Most theorems stating that transversality is an open condition look like:

We have manifolds $M$, $N$, and a submanifold $A\subseteq N$. Then assuming $A$ is closed in $N$, in the appropriate topology on the space of smooth maps $C^\infty(M,N)$ (weak/compact-open topology if $M$ is compact, or strong/Whitney topology if $M$ is noncompact), the maps transverse to $A$ form an open dense subset.

However, I don't understand why this condition $A$ closed in $N$ is needed. I was trying to see if there are counterexamples for it.

For reference, here is Hirsch's statement (Differential Topology, Chapter 3): enter image description here

And also from this bachelor thesis https://www.math.harvard.edu/media/ThesisXFinal.pdf:

enter image description here

Obs: This post (Reference for transversality -- relative version) seems related, but I'm not sure it answers this question. The answer in it seems to explain why $A$ closed in $N$ matters, but only if we're not asking transversality in all of $M$.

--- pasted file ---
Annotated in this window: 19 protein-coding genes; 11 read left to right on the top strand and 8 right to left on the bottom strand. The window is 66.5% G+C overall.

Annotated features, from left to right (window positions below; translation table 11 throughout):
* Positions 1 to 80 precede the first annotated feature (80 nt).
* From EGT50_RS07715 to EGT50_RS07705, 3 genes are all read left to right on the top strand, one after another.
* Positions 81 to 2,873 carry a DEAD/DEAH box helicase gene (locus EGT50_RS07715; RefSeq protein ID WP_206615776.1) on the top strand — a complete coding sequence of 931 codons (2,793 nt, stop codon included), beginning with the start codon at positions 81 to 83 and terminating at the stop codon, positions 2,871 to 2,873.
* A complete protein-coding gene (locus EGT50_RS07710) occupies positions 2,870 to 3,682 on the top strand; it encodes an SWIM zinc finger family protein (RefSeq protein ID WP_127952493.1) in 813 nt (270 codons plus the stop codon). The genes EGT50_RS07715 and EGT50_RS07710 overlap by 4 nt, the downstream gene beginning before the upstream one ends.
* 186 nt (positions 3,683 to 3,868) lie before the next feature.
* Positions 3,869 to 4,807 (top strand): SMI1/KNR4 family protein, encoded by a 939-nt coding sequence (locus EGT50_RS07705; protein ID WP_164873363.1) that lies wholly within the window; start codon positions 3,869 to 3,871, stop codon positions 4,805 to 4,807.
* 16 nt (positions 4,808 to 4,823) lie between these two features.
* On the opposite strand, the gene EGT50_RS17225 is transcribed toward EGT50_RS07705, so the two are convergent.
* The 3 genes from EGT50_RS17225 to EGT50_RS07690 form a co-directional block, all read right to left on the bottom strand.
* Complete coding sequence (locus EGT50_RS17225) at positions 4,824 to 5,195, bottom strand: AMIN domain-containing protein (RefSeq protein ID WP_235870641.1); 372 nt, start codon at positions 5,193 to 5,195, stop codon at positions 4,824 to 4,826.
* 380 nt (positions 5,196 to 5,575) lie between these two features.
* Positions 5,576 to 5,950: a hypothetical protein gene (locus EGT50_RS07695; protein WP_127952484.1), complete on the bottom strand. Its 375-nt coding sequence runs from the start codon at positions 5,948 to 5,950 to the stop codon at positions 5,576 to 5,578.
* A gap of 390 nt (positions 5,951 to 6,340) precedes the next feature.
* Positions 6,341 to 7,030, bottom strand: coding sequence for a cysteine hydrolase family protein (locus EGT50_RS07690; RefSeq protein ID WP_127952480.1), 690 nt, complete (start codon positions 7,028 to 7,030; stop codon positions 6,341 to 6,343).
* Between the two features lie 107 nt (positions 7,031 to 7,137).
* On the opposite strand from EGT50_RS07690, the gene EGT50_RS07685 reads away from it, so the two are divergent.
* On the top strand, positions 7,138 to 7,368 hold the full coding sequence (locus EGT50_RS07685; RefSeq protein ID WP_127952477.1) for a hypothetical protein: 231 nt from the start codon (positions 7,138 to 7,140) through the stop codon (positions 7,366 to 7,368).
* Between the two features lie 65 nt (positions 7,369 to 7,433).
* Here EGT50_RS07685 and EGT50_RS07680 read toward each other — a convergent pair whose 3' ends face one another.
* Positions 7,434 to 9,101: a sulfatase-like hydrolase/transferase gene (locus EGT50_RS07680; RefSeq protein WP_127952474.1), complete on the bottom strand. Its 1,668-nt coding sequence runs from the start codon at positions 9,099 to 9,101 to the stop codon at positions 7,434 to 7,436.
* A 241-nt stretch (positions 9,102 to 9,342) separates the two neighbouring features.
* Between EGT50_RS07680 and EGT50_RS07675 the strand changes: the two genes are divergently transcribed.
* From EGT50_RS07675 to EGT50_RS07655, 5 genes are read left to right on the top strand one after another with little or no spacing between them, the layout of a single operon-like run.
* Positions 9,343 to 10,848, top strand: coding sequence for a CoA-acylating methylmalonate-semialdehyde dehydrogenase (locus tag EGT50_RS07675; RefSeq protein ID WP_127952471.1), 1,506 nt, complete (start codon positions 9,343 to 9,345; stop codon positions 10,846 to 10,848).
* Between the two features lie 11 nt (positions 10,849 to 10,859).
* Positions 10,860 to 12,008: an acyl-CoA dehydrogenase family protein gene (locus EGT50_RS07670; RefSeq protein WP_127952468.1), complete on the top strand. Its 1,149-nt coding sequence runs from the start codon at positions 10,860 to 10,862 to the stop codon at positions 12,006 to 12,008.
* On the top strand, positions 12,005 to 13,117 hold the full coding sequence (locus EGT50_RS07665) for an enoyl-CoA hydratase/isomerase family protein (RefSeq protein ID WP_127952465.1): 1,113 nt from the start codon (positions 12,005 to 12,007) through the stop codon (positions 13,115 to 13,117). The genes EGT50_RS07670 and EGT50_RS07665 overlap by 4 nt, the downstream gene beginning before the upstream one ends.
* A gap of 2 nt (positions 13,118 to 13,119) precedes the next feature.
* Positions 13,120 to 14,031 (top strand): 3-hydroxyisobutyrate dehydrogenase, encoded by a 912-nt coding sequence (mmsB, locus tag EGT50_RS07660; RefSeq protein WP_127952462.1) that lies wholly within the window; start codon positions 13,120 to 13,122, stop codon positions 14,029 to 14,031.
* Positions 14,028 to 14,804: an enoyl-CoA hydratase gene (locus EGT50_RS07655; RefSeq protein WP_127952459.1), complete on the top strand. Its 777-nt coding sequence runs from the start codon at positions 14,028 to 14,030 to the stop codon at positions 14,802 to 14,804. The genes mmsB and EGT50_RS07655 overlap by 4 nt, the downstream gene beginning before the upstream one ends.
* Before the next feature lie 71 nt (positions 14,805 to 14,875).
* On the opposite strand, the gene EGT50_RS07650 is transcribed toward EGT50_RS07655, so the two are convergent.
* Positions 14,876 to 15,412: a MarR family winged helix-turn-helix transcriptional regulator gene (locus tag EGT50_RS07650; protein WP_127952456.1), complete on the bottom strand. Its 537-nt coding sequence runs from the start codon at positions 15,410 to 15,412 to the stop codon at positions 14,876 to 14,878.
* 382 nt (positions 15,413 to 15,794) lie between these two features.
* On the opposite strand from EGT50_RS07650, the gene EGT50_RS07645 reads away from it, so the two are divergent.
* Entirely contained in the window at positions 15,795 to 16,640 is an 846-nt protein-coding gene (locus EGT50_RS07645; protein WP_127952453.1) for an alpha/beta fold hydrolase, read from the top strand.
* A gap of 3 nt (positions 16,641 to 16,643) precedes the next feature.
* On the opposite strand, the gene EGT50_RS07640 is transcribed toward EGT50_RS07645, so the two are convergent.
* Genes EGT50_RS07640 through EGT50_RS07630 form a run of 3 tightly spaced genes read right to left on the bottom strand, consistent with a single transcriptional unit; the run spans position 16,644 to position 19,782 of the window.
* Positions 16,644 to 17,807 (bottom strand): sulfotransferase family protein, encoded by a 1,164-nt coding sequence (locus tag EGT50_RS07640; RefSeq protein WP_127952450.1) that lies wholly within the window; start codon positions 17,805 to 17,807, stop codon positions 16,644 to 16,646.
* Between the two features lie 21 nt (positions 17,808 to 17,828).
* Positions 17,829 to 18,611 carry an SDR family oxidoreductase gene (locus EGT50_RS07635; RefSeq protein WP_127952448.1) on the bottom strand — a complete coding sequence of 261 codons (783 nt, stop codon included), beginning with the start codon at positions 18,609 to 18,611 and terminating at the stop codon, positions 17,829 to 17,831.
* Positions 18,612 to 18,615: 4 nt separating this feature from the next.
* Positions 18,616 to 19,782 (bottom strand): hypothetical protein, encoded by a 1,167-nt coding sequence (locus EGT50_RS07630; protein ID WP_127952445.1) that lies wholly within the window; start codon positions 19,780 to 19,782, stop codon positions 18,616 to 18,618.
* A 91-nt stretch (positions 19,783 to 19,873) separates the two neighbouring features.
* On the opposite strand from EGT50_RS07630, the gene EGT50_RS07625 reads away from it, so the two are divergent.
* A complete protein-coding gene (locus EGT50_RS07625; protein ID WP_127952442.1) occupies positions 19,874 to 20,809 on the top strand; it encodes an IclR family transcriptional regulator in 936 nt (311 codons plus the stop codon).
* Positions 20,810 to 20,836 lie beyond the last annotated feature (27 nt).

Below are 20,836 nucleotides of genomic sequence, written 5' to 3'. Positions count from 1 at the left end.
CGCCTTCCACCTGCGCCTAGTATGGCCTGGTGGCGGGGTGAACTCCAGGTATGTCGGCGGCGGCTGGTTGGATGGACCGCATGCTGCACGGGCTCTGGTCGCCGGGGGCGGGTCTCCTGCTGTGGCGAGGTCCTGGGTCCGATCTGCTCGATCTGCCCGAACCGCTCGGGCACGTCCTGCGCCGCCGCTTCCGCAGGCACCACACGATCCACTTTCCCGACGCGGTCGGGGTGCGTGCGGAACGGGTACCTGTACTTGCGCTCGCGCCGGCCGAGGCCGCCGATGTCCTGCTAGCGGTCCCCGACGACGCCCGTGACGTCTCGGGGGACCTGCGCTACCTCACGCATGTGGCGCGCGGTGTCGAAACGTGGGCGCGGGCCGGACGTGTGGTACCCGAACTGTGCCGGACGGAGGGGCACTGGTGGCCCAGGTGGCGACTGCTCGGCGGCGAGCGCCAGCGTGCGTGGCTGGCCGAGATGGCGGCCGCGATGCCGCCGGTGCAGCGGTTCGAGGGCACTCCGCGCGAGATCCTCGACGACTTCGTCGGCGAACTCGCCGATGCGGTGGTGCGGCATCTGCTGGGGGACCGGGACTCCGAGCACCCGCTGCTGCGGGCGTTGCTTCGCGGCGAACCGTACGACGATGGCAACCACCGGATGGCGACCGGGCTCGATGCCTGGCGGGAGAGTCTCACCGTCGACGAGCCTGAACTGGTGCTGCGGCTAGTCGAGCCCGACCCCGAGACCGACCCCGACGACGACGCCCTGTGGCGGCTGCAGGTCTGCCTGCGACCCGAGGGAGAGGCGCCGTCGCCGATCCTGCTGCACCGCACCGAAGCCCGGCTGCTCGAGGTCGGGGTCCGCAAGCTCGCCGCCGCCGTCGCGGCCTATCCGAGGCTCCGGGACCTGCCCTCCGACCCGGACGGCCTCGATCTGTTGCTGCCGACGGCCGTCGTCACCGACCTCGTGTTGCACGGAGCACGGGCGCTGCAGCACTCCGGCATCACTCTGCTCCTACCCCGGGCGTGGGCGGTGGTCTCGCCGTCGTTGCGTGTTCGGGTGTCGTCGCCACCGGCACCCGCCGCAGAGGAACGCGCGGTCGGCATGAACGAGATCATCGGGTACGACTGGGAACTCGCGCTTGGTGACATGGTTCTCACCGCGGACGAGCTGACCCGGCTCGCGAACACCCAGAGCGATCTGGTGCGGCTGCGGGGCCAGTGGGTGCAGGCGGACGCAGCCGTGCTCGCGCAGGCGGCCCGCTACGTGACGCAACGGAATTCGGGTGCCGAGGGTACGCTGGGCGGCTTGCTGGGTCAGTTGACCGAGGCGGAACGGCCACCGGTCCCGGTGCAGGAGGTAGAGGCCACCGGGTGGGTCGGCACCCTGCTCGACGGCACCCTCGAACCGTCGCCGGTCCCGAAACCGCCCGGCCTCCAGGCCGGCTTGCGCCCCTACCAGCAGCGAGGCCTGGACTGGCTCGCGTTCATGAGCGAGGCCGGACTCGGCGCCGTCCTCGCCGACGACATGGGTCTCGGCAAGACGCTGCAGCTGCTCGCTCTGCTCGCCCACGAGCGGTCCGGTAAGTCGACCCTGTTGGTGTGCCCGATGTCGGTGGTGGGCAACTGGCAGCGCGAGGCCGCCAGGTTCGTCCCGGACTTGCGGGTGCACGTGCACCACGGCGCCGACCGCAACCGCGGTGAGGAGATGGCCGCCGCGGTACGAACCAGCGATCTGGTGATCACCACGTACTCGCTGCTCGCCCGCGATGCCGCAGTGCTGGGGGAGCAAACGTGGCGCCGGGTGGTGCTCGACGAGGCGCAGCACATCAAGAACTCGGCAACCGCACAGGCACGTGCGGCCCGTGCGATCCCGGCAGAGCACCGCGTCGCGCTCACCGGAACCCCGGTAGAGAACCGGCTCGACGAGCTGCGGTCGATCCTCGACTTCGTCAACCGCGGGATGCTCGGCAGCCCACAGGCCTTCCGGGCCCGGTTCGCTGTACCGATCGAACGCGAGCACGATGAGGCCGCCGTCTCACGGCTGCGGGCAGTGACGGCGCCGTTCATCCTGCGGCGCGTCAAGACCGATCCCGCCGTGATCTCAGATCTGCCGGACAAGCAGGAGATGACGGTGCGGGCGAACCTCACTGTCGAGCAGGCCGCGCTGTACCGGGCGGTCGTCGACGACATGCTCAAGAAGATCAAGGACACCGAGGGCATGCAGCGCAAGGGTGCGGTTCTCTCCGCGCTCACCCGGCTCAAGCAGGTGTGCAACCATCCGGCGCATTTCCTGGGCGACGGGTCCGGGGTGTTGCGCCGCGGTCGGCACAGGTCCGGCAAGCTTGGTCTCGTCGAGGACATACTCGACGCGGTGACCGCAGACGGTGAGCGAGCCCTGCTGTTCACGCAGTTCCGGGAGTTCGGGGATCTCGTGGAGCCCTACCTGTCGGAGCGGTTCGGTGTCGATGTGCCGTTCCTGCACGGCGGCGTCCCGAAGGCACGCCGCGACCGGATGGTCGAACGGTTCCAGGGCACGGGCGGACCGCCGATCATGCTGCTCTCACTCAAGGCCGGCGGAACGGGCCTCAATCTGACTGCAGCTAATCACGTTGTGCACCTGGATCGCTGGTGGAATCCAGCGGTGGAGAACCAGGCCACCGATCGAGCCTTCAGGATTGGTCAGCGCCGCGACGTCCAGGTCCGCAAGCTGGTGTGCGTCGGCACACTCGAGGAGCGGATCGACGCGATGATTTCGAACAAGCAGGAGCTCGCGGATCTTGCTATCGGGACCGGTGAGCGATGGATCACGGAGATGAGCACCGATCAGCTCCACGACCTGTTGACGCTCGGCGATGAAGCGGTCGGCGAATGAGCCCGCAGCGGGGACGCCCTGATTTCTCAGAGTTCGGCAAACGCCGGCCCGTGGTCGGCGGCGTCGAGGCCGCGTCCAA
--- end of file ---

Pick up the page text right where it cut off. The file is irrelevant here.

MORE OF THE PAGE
2 Answers 2


Let $M=\mathbb{R}$, $N=\mathbb{R}^2$, and $A \subset N$ be the 1-submanifold consisting of the $x$-axis and a sequence of open vertical lines segments approaching the $y$-axis. Consider the element of $C^\infty(M,N)$ which just embeds $M$ as the $y$-axis. This map is transverse to $A$.

enter image description here

However, any open set in $C^\infty(M,N)$ around this map will include embeddings of $M$ that intersect one of the vertical line segments tangentially. So the transverse maps do not form an open subset of $C^\infty(M,N)$. Note thought that they are still dense, as any of the embeddings of $M$ that shares a vertical tangency with $A$ can be nudged a bit to become transverse again.


Easier example: Take $A$ to be the positive real axis in $N=\Bbb R^2$. The function $f\colon \Bbb R\to \Bbb R^2$ given by $f(t)=(t,t^2)$ is transverse to $A$, but no neighborhood of $f$ in any topology will stay transverse to $A$. (You can easily modify this with maps $S^1\to \Bbb R^2$, if you want a compact domain.)

If I remember correctly, closedness isn't required for denseness.

  • $\begingroup$ I think you mean transverse to $A$? Also the parabola is not transverse to the positive real axis, right? $\endgroup$ Nov 6, 2021 at 17:43
  • $\begingroup$ Positive means positive, not non-negative. So, yes, it's transverse by default. Yes, I meant $A$. I'll edit that. $\endgroup$ Nov 6, 2021 at 17:54

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